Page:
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Historic Royal Navy figureheads moved for new lease of life

7 November 2017
Two iconic figures which once adorned the bows of British warships will take centre stage at Plymouth’s £37m new cultural/heritage/history centre, The Box.

‘King Billy’ – from the first-rate battleship HMS Royal William – and Topaze from the fifth rate of the same name will undergo restoration before being installed at the entrance to the new complex when it opens in 2020.

The work on the wooden pieces of art – in their day used to help identify ships in the same way pennant numbers and crests act today – will help experts in Plymouth Naval Base’s Heritage Centre care for a dozen other figureheads which are in need of attention.

“The figureheads are a popular highlight with visitors to the Heritage Centre, but their colourful exteriors are not original and the paintwork hides possible internal decay, a multitude of repairs and layers of paintwork,” explained WO1 Mark Portman.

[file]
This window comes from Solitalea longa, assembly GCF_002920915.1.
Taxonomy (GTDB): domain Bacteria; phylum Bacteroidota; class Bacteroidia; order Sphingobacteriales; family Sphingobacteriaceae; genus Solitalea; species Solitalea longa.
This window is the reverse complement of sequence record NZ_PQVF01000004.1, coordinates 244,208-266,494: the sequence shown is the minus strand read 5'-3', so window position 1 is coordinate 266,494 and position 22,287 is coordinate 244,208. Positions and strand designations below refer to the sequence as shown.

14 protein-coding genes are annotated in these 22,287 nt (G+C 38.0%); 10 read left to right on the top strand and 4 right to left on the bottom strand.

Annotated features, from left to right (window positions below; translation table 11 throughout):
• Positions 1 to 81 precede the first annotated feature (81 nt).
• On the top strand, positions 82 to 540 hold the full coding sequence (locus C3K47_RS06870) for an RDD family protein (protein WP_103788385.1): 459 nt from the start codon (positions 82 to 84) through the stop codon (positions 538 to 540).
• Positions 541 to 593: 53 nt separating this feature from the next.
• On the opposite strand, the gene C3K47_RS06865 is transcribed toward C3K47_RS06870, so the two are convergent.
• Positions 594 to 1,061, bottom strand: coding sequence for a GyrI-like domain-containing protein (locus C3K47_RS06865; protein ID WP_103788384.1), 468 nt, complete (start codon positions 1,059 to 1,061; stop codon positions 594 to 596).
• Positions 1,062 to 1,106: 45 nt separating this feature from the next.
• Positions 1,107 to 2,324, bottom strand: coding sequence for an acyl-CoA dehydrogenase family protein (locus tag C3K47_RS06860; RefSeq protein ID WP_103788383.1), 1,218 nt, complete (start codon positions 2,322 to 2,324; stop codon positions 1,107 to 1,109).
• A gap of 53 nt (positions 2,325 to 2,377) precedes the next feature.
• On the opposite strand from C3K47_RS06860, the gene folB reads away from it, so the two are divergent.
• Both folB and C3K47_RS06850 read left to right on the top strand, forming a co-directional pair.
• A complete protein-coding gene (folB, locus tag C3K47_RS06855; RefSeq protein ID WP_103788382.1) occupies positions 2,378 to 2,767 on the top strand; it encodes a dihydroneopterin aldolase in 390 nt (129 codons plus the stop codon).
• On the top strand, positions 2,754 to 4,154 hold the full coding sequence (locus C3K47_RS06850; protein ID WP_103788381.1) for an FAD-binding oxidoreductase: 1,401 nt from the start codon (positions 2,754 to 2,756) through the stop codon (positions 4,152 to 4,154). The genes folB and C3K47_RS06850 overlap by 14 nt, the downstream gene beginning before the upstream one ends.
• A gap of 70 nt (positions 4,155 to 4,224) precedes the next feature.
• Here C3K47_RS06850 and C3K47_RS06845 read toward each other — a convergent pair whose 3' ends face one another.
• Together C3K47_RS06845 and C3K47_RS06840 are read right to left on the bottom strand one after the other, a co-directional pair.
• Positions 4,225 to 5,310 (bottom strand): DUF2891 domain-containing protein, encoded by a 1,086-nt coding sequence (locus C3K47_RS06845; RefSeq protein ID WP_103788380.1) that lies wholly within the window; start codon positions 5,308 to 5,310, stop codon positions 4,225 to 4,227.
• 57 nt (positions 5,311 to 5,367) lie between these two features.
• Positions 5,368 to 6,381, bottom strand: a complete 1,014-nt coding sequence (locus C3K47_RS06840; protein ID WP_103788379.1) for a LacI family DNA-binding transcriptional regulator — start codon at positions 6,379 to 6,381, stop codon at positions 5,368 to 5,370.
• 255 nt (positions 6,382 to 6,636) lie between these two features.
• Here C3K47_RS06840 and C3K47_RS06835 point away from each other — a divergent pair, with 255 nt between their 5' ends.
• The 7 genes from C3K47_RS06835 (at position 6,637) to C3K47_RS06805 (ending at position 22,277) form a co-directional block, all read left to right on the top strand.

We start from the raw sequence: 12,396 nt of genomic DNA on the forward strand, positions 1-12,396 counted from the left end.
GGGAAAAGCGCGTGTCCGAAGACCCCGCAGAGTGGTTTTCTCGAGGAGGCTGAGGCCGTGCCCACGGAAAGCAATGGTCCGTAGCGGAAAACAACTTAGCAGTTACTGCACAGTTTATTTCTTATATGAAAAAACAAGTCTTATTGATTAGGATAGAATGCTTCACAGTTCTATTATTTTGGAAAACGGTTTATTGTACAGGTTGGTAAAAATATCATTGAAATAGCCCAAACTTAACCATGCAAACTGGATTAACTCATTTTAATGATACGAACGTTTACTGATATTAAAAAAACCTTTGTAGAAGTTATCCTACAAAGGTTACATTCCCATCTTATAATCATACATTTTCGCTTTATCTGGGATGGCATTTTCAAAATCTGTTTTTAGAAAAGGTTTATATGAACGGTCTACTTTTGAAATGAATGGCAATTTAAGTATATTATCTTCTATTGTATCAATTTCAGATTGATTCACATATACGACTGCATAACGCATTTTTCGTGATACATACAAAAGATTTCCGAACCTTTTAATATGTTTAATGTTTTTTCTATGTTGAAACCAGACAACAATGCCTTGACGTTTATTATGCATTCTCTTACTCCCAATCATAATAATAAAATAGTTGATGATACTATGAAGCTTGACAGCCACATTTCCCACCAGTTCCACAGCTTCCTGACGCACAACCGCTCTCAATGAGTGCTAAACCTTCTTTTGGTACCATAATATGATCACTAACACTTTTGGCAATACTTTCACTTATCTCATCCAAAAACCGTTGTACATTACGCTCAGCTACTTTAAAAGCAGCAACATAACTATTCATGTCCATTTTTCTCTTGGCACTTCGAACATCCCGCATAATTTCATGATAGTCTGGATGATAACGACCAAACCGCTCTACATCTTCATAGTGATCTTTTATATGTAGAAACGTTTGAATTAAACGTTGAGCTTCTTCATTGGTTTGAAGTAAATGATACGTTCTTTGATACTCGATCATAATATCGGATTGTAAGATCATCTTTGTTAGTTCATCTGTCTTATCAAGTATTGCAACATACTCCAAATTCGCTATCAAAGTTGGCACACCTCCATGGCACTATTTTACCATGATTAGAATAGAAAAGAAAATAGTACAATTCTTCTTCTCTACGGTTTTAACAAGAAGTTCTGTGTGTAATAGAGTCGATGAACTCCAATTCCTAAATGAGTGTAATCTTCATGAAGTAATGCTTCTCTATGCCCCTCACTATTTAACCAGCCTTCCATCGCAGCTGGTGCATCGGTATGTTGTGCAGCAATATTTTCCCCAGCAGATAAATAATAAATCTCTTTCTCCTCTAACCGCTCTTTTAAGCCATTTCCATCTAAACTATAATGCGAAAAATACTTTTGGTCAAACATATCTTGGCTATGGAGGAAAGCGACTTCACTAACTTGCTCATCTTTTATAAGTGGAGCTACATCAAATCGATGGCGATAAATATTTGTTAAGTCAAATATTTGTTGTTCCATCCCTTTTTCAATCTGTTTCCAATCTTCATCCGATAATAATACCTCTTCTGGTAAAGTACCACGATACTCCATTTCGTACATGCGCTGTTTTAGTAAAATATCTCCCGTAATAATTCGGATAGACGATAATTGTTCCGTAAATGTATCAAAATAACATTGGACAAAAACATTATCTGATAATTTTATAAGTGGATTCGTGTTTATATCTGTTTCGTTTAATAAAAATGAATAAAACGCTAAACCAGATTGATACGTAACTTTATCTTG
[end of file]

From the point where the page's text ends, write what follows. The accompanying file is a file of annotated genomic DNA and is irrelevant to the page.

The figureheads are a popular highlight with visitors to the Heritage Centre

Warrant Officer 1 Mark Portman, Devonport Heritage Centre

“To restore them to their original condition we need to use scientific techniques such as X-ray and sonic investigation methods. These will identity what fillers, fibreglass and paint have been used over generations of care and repair," continued WO1 Portman.

“Backed up by research this will help us to ensure we use the best and most appropriate restoration and conservation methods to preserve them for years to come.’’

Topaze was made for HMS Topaze, a 51-gun ‘screw frigate’ – a steam-driven wooden ship – which served from the 1850s into the early 1880s; in 1868 her crew ‘removed’ two statues from Easter Island and brought them to the UK for display in the British Museum.

King Billy is a standing figure of William IV – the ‘Sailor King’ who sat on the throne before Victoria – which was originally attached to the 120-gun warship HMS Royal William, for many years a guard ship at Devonport.

A glass fibre replica of King Billy stands inside the Devonport Dockyard wall at Mutton Cove, on the banks for the River Tamar – still keeping eye on Naval traffic.

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